This is the day that … Jenny Geddes flung her stool at the Dean’s head in St Giles’ Kirk (church), Edinburgh! It was in 1637.
William Laud was both Archbishop of Canterbury and adviser of King Charles I of England, and he it was who was responsible for seeking to impose the Church of England Prayer Book and episcopacy (the government of the church by bishops) upon the Scottish believers.
Besides which, Laud had permitted such Romish practices as the setting up of images, crucifixes and bowing to the altar in the church. Eventually he was charged with treason and executed in 1645. But in the meantime the damage was done.
“Villain!” Jenny Geddes had cried. “Dost thou say the mass in my lug (ear)?” – and hurled her stool (Schaff-Herzog Encyclopaedia, page 856).
Her action nearly started a riot with the Dean and the Bishop quickly withdrawing to the street. Many others followed her action by generating a volley of sticks and stones.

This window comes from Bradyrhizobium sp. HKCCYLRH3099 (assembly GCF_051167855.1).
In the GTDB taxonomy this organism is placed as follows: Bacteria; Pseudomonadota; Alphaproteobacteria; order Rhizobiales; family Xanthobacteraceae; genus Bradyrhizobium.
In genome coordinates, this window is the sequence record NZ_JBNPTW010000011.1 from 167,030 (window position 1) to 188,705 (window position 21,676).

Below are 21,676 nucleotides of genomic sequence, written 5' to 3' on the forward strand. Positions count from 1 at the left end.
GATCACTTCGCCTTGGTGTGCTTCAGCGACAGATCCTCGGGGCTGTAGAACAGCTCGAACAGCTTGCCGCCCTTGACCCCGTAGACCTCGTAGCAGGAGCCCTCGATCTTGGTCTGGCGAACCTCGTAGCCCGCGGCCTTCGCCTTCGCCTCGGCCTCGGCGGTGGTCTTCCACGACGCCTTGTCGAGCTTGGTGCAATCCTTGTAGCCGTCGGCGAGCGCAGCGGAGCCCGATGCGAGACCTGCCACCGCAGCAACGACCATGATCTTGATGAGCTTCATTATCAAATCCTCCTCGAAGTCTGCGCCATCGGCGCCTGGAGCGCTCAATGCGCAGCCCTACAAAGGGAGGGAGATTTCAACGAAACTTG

It is only fair to say that some historians have dismissed the incident as apocryphal (Dictionary of Christian Church, page 403).
But certainly the Scottish church took a strong stand against the inroads of Archbishop Laud’s innovations. And years of persecution bore upon them. But that’s another story …
St Giles Cathedral displays a three-legged stool sculpture in memory of Jenny Geddes impact on Scottish history.
This post is based on the work of my late friend Donald Prout whose love for books and Christian history led him to collate a daily Christian calendar. I continue to work with Don’s wife, Barbara, to share his life work with the world. I have updated some of these historical posts and will hopefully draw from Don’s huge files of clippings to continue this series beyond Don’s original work. More of Don’s work can be found at www.donaldprout.com.
Tags: archbishop of canterbury, charles i of england, church of england, england, history, jenny geddes, scottish church, st giles cathedral, stool, three legged stool, william laud
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